, Volume 62, Issue 16, pp 2361–2375

Immunosuppression in Pregnancy

Choices for Infant and Maternal Health
  • Vincent T. Armenti
  • Michael J. Moritz
  • Elyce H. Cardonick
  • John M. Davison
Therapy in Practice

DOI: 10.2165/00003495-200262160-00004

Cite this article as:
Armenti, V.T., Moritz, M.J., Cardonick, E.H. et al. Drugs (2002) 62: 2361. doi:10.2165/00003495-200262160-00004


Successful pregnancy outcomes are possible after all types of solid organ transplantation and thousands of successful pregnancies in such women have been reported. As immunosuppressive medications are required to maintain adequate graft and maternal survival, major concerns are the effect of these agents on the fetus and the effect of pregnancy on the well being of mother and graft, against a background of continuing advances and modifications in immunosuppressive therapy.

Women should avoid unnecessary medications during pregnancy but clinicians worry most about teratogens; agents (environmental, pharmaceuticals or other chemicals) that cause abnormal development, whether this be an overt structural birth defect or more subtle derangements of embryonic or fetal development. A concern is that any agent or combination of agents and maternal condition(s) may be teratogenic, a risk that is increased in the transplant population. The goal of immunosuppression is to ensure graft and patient survival by preventing acute rejection. Combinations of agents allow for synergistic effects while minimising drug toxicities. No specific combination has been deemed optimal and the effects of more recently available combinations require further study.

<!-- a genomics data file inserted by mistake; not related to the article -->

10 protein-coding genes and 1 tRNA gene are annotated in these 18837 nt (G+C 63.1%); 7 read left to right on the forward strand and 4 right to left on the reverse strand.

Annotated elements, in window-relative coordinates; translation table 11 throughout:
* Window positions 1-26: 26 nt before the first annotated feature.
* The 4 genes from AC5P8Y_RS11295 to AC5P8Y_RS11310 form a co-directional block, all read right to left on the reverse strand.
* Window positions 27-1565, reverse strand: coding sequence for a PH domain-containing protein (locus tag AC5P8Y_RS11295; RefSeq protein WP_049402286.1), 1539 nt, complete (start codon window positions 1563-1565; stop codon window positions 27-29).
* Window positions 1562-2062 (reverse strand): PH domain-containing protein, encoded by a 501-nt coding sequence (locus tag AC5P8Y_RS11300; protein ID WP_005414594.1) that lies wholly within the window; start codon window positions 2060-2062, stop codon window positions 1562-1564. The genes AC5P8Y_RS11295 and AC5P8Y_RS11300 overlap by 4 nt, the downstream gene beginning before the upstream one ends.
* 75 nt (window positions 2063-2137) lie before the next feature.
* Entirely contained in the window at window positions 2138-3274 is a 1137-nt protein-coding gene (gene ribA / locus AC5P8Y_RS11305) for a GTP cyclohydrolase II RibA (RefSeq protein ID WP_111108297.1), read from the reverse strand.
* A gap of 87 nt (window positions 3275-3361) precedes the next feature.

Although there are known theoretical risks to mother and fetus, successful pregnancies are now the rule in transplant recipients. This is without an apparent increase in the type or incidence of malformations in the newborns, and usually with no evidence of graft dysfunction and/or irreversible deterioration either related to prepregnancy graft problems or unpredictable gestational factors.

For immunosuppression, what is best for the mother and her survival should ensure the best outcome for the fetus and, although no specific malformation pattern has been reported to date, there are some interesting trends worthy of continued analyses. A balance of good maternal and graft outcome with the lowest risk of fetal toxicity must be the goal of management.

Copyright information

© Adis International Limited 2002

Authors and Affiliations

  • Vincent T. Armenti
    • 1
  • Michael J. Moritz
    • 2
  • Elyce H. Cardonick
    • 3
  • John M. Davison
    • 4
  1. 1.Department of SurgeryThomas Jefferson UniversityPhiladelphiaUSA
  2. 2.Department of SurgeryDrexel University College of MedicinePhiladelphiaUSA
  3. 3.Department of Obstetrics and GynecologyThomas Jefferson UniversityPhiladelphiaUSA
  4. 4.Department of Obstetrics and GynaecologyUniversity of Newcastle upon Tyne, Royal Victoria InfirmaryNewcastle upon TyneEngland